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Auto Insurance

People with epilepsy often have difficulty finding and keeping automobile insurance at affordable rates. Insurance companies generally believe that persons with epilepsy are more at risk of having accidents due to their condition and are therefore more likely to cost the company money by submitting large or frequent claims. With respect to epilepsy, the type and severity of seizures, and the seizure free period will probably be taken into account when the insurance company is deciding whether to cover an individual. Providing detailed information from one's doctor about one's specific situation can be helpful, particularly if seizures are controlled.

How Companies Decide

Every insurer has specific criteria which it uses in deciding whether to insure an individual. Most insurance companies' underwriting conditions will include a valid driver's license and will consider the individual's driving record. A driver's past insurance coverage will also be considered. Standard insurance carriers usually require that any driver have three years of prior coverage before being eligible for standard coverage. However, if an individual has not had coverage previously or if they have a poor driving record, they may still be eligible for sub-standard coverage.

Need To Shop Around

Since policy-writing practices vary so much among companies it is extremely important to "shop around" in order to get the broadest coverage at the lowest rates. It is often helpful to contact an insurance broker who is familiar with eligibility in the state and with the practices of companies doing business in the state. The insurance broker can be a good advocate in obtaining coverage. They can best inform you of whether you would be eligible for standard or sub-standard coverage.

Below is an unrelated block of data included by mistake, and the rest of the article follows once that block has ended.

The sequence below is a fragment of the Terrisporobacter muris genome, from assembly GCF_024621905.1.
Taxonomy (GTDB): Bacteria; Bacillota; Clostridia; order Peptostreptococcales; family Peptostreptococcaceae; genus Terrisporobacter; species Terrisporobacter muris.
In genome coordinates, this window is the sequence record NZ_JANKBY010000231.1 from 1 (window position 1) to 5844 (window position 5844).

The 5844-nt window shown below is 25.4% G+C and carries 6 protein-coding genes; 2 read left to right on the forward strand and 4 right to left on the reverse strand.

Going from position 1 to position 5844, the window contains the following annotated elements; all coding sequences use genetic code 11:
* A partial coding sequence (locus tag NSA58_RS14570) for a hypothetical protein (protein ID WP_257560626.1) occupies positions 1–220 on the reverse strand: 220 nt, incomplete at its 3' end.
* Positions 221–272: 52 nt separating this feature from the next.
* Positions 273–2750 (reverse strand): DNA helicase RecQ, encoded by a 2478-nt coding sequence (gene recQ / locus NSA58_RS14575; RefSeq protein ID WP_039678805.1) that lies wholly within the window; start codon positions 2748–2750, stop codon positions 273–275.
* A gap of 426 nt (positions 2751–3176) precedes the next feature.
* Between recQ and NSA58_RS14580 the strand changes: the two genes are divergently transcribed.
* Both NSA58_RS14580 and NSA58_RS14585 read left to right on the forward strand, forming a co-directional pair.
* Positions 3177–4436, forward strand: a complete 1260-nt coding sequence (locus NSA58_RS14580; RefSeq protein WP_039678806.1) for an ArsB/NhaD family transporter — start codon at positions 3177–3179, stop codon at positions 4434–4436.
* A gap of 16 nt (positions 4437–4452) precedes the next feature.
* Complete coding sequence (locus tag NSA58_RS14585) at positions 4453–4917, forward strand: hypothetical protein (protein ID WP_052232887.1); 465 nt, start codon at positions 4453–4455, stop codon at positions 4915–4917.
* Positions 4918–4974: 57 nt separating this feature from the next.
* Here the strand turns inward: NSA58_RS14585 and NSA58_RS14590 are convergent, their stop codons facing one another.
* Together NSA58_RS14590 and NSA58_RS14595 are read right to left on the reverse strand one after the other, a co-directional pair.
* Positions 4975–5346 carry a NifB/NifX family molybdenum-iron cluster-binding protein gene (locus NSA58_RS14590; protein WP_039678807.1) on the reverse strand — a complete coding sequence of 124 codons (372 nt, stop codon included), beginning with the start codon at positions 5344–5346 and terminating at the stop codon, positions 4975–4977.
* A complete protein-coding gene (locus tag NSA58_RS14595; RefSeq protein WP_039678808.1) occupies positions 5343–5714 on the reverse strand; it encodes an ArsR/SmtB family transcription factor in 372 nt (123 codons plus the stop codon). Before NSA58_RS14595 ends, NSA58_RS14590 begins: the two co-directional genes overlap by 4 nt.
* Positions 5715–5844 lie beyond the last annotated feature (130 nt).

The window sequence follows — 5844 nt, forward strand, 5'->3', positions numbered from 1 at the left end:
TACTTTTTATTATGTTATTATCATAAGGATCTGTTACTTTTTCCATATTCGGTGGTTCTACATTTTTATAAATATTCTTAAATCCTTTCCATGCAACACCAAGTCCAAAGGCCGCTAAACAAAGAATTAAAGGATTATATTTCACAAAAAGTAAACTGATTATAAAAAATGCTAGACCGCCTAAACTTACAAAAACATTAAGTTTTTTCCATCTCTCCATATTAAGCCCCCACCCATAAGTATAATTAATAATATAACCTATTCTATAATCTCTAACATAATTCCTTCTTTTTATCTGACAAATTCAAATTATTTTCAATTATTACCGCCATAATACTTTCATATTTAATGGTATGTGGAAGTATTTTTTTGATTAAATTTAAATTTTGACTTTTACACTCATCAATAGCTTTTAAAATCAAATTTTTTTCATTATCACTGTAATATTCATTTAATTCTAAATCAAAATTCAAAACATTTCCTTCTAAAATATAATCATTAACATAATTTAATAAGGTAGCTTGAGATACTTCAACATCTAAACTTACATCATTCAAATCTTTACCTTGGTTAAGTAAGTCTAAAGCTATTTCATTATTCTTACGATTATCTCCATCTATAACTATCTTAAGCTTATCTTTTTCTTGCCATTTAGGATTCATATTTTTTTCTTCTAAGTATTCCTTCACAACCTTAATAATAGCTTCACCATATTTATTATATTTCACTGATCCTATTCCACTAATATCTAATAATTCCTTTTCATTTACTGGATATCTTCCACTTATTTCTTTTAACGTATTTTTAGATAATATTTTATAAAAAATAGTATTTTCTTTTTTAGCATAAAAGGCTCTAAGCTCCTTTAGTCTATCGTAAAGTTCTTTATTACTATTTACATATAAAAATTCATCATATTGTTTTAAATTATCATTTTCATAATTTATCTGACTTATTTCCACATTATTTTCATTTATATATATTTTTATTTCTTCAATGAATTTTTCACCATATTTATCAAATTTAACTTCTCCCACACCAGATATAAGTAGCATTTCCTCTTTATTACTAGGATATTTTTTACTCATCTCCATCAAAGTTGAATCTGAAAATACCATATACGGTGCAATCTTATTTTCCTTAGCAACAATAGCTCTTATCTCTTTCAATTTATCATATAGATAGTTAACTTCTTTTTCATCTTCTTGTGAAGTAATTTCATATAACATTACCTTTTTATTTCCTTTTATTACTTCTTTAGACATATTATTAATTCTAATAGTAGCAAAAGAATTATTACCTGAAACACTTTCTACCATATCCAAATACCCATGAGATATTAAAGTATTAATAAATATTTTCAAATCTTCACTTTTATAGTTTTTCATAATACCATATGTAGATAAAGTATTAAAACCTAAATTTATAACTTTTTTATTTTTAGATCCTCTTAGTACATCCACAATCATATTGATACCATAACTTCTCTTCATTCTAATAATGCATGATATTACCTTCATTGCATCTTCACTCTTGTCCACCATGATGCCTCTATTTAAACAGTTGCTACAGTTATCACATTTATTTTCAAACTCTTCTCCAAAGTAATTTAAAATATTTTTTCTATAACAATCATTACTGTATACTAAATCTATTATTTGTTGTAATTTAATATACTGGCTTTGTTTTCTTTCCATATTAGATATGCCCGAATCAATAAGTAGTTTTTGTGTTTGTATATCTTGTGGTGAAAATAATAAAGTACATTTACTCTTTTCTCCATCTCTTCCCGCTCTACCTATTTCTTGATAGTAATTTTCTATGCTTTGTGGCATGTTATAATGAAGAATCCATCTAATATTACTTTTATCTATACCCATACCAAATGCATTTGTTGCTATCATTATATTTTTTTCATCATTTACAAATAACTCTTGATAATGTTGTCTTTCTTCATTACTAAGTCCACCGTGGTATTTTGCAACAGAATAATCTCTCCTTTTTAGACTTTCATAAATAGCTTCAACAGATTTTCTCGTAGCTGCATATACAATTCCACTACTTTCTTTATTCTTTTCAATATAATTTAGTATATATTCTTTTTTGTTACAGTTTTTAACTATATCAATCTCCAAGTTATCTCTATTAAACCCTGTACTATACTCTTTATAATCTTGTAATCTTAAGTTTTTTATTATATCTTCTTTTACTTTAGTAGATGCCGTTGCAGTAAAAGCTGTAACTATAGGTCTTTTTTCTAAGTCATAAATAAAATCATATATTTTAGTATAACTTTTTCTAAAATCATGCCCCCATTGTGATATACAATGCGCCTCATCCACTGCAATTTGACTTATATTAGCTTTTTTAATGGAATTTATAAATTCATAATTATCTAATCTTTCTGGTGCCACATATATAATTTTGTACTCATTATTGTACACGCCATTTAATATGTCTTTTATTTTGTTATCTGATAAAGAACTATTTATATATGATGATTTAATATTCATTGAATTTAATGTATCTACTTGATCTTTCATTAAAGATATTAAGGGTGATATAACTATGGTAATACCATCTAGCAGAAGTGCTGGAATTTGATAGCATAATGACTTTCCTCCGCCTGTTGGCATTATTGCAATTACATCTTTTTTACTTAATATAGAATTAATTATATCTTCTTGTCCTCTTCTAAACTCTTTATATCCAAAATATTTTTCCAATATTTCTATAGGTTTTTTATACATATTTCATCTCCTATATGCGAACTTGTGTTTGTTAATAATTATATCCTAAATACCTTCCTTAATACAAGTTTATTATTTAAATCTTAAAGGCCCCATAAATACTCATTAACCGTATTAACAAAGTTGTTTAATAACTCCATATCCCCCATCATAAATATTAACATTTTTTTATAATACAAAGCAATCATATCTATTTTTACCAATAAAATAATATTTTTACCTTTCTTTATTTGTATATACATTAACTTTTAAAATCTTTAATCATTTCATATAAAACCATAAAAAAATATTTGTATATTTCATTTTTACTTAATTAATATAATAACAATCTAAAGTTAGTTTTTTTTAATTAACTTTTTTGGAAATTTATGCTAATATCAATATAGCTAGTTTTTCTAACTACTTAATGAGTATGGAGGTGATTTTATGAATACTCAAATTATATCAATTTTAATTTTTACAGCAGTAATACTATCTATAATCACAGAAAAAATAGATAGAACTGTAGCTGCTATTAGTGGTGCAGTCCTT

Standard Coverage

Standard coverage usually provides better coverage plus amenities such as rental cars and towing services. Within standard coverage, there may be different levels of coverage. Level one may be the best coverage at the best rate and level two may be the best coverage at increased rates for people who are assigned to the high-risk pool. People with uncontrolled seizures or people who experience seizures regularly would probably be assigned to the high-risk pool. People who have been involved in accidents or who experience a change in their medical condition can be reassigned to a high-risk level, or their policy could be canceled altogether.

Sub-standard Coverage

Sub-standard coverage usually provides only basic coverage (the least amount of coverage possible according to state statutes) with high premiums. If you do qualify for sub-standard coverage, you may later become eligible for standard coverage after establishing a record of insurance coverage. Bargaining with coverage amounts and deductibles may be a good approach if an insurance carrier is reluctant to cover you. If one family member makes the entire household ineligible for coverage, a broker may help you find a policy that allows for a 'named-driver exclusion,' provided they are legal in your state.

Providing Medical Information

If faced with a medical inquiry at any time, it is important not to falsify any information. Falsifying medical information may provide the insurance company with a valid reason to void any and all existing coverage, and could impact existing claims, even those not related to your disability. A state may have an assigned risk plan for individuals who can not obtain private insurance. The state insurance commission should be able to provide information about state assigned risk plans.

Regulating the Insurance Industry

The state insurance commission regulates the insurance industry within each state. Insurance discrimination laws and state insurance commissioners' activities in combating discrimination vary significantly from state to state. If a person is denied insurance coverage due to their epilepsy, they should consult the commission about whether the insurer's actions were legal under state laws. For your state's insurance commission information contact our Information & Referral Department at (800) 332-1000 or, visit this website.